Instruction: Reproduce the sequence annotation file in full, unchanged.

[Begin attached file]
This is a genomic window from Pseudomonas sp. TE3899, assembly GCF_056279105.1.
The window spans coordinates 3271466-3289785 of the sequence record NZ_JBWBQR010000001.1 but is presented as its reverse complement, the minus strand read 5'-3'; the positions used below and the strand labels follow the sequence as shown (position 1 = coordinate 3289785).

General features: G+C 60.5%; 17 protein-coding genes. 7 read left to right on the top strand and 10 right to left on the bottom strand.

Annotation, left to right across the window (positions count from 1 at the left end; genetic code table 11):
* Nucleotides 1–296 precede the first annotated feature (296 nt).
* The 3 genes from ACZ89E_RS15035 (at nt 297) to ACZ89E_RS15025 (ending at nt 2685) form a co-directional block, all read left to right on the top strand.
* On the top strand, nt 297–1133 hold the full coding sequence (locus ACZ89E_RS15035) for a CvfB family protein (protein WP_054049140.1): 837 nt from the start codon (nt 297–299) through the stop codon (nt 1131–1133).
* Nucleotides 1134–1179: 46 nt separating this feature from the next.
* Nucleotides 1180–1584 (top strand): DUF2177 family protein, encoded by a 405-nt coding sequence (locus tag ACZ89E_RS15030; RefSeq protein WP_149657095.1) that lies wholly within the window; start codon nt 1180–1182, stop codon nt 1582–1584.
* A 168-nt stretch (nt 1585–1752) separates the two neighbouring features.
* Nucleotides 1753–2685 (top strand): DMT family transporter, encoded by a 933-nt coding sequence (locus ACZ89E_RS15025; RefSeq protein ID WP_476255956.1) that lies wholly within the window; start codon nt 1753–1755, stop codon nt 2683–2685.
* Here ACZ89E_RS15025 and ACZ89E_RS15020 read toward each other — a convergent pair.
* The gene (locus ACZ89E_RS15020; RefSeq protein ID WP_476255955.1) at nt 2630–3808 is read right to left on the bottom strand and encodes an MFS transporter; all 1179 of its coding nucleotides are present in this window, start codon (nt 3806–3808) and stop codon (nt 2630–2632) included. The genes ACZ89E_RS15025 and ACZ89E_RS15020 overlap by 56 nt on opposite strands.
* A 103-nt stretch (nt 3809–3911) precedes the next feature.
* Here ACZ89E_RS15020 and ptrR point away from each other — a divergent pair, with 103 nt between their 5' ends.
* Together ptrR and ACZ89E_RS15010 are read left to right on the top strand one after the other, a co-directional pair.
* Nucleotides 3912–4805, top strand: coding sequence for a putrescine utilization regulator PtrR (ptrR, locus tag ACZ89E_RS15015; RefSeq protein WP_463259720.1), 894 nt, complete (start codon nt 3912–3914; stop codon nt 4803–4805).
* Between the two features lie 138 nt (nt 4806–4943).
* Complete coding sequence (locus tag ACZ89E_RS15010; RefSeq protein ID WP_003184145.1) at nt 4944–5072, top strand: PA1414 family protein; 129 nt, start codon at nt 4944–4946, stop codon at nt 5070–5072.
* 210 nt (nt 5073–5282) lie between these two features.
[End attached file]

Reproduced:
This is a genomic window from Pseudomonas sp. TE3899, assembly GCF_056279105.1.
The window spans coordinates 3271466-3289785 of the sequence record NZ_JBWBQR010000001.1 but is presented as its reverse complement, the minus strand read 5'-3'; the positions used below and the strand labels follow the sequence as shown (position 1 = coordinate 3289785).

General features: G+C 60.5%; 17 protein-coding genes. 7 read left to right on the top strand and 10 right to left on the bottom strand.

Annotation, left to right across the window (positions count from 1 at the left end; genetic code table 11):
* Nucleotides 1–296 precede the first annotated feature (296 nt).
* The 3 genes from ACZ89E_RS15035 (at nt 297) to ACZ89E_RS15025 (ending at nt 2685) form a co-directional block, all read left to right on the top strand.
* On the top strand, nt 297–1133 hold the full coding sequence (locus ACZ89E_RS15035) for a CvfB family protein (protein WP_054049140.1): 837 nt from the start codon (nt 297–299) through the stop codon (nt 1131–1133).
* Nucleotides 1134–1179: 46 nt separating this feature from the next.
* Nucleotides 1180–1584 (top strand): DUF2177 family protein, encoded by a 405-nt coding sequence (locus tag ACZ89E_RS15030; RefSeq protein WP_149657095.1) that lies wholly within the window; start codon nt 1180–1182, stop codon nt 1582–1584.
* A 168-nt stretch (nt 1585–1752) separates the two neighbouring features.
* Nucleotides 1753–2685 (top strand): DMT family transporter, encoded by a 933-nt coding sequence (locus ACZ89E_RS15025; RefSeq protein ID WP_476255956.1) that lies wholly within the window; start codon nt 1753–1755, stop codon nt 2683–2685.
* Here ACZ89E_RS15025 and ACZ89E_RS15020 read toward each other — a convergent pair.
* The gene (locus ACZ89E_RS15020; RefSeq protein ID WP_476255955.1) at nt 2630–3808 is read right to left on the bottom strand and encodes an MFS transporter; all 1179 of its coding nucleotides are present in this window, start codon (nt 3806–3808) and stop codon (nt 2630–2632) included. The genes ACZ89E_RS15025 and ACZ89E_RS15020 overlap by 56 nt on opposite strands.
* A 103-nt stretch (nt 3809–3911) precedes the next feature.
* Here ACZ89E_RS15020 and ptrR point away from each other — a divergent pair, with 103 nt between their 5' ends.
* Together ptrR and ACZ89E_RS15010 are read left to right on the top strand one after the other, a co-directional pair.
* Nucleotides 3912–4805, top strand: coding sequence for a putrescine utilization regulator PtrR (ptrR, locus tag ACZ89E_RS15015; RefSeq protein WP_463259720.1), 894 nt, complete (start codon nt 3912–3914; stop codon nt 4803–4805).
* Between the two features lie 138 nt (nt 4806–4943).
* Complete coding sequence (locus tag ACZ89E_RS15010; RefSeq protein ID WP_003184145.1) at nt 4944–5072, top strand: PA1414 family protein; 129 nt, start codon at nt 4944–4946, stop codon at nt 5070–5072.
* 210 nt (nt 5073–5282) lie between these two features.